PITTSBURGH (Nov. 13, 2:45 p.m. ET) — A panel of experts gave insights on sustainability at the SPE Blow Molding Conference, and while everyone agreed on the importance of going green, they all had different ideas on how to get there.
The most divisive issue was the resin identification code.
The RIC — a number, one through seven, inside a chasing-arrow symbol — appears on the bottom of plastic packaging. The Society of the Plastics Industry Inc. developed the code in 1988 as a way to help recyclers identify and sort plastics, but it inadvertently became an ineffective public education tool. In 2008, SPI charged standards-setting organization ASTM International with fixing it.
“What we have is a system that was well-intentioned but doesn't work the way it was intended,” said Thomas Pecorini, a research fellow at Kingsport, Tenn.-based Eastman Chemical Co. who serves as the technical contact and chairman of ASTM's D20.95.01, the subcommittee in charge of the RIC.
The current RIC has many problems, Pecorini said. Sorting lines at recycling facilities move too quickly for sorters to make use of the codes. The resin categories are too broad and don't take into account additives or variations that would inhibit recycling.
The public misunderstands the symbols' meaning and use: the RIC was never intended for the general public, but municipal recycling facilities thought the code was neat and decided to use it for recycling education. Consequently, people assume that the presence of a code means an item will be recycled, he said.
Sometimes, people use the code to spread misinformation about plastics; for example, the idea that “all sevens are evil” often pops up in the “blogosphere” and mainstream media, Pecorini added. A No. 7 designates “other” plastics that don't fit into Nos. 1-6 — PET, high density polyethylene, PVC, low density PE, polypropylene and polystyrene, respectively.
“In short, the resin ID codes are a mess,” he joked.
But just changing the RIC isn't that simple.
“It would be a lot easier to do this starting fresh rather than changing something that's 25 years old,” Pecorini said.
Currently, 39 states have legally adopted the RIC, so eliminating or adding new numbers or descriptors could be in violation of state laws. While those states are considering changing their laws to reflect changes in the code, it would literally take 30-plus legislative acts to do so, he said.
ASTM is working on changes within the system. One suggestion is to change the chasing arrows to a solid triangle, which would hopefully prevent the public from assuming an item could be recycled, he said.
Adding new numbers might be out of the question, but an identifier could be added to note incompatible variants and No. 7 packages could include the material designation, he said.
There's also the issue of recycling education.
For companies that want to boost their sustainability image, recyclability has been the easiest and lowest-cost claim to make, said Mylinda Jacobsen, purchasing manager at recycler Envision Plastics Industries LLC.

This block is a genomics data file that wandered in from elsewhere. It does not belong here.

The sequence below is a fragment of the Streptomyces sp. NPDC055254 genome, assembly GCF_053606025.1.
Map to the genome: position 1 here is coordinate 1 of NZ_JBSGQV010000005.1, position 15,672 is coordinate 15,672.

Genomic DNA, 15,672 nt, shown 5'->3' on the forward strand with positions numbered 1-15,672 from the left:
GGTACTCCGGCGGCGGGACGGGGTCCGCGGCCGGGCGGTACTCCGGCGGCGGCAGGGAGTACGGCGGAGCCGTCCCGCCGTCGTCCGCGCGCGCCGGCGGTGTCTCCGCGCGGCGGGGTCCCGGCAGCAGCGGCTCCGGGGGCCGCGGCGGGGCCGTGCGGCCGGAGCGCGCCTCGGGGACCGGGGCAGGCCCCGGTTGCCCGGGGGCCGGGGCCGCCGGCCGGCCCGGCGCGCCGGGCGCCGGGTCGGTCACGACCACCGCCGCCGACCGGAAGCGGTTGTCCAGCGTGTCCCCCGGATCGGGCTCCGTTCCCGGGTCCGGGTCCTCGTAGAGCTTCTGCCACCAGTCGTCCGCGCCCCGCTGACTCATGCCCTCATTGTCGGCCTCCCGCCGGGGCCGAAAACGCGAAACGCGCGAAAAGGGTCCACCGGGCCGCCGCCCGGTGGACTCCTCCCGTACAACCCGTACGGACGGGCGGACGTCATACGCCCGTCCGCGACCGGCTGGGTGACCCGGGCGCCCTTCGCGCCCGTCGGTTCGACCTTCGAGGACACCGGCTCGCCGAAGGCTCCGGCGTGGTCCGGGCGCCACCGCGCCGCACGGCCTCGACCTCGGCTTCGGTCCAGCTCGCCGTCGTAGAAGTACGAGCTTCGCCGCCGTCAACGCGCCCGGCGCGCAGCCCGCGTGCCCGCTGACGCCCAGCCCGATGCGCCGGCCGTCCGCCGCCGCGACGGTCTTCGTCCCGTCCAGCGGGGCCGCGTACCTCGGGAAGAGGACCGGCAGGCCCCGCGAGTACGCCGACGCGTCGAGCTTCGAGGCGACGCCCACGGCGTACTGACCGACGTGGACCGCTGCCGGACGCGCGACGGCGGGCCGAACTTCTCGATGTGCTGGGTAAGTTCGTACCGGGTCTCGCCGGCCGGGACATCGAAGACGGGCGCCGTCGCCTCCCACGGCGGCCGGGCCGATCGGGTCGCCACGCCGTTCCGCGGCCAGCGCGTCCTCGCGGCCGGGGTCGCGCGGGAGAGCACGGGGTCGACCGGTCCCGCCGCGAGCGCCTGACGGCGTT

Companies have taken advantage of consumers not knowing the difference between “recyclable” and “recycled content,” she added.
However, the consumer is changing. “The reality is, we can no longer rely on consumer acceptance of recyclability claims,” Jacobsen said.
Consumers aren't concerned with chasing arrows; they want printed instructions on how and what to recycle and are more interested in seeing recyclability information on a package than calories, fat or sugar content, she said, citing a study by an undisclosed market research firm.
The public wants a simple system — ideally, something that tells them what items go in the bin and what items don't — but that can be more difficult than it sounds, Percorini said, adding that recycling isn't regulated nationally, so accepted items vary by municipality.
During the discussion portion of the panel, the audience threw out its own solutions for identifying materials, ranging from adding quick-response codes to labels to requiring resin makers to put markers in the material that would allow sorters to see the exact makeup of a material.
Jacobsen agreed markers are a good idea, but because contamination is such a big problem at municipal recycling facilities, there also needs to be more work on an ID system.
The ASTM committee has made progress on the RIC and has passed ballots on some issues, he said. The committee is also looking for more representation from converters, he added.
Another speaker on the panel was Surendra Agarawl, the leading plastics adviser at Creative Group of Industries, a custom injection and blow molder based in Mumbai, India. His presentation focused on packaging redesign as a key way to reduce material and improve sustainability.
Thomas Gallagher, Pittsburgh-based technical and innovation manager with Braskem SA of São Paulo, discussed the firm's success with its sugarcane-based “Green PE.”
The Society of Plastics Engineer's annual blow molding conference was held Oct. 9-10 in Pittsburgh.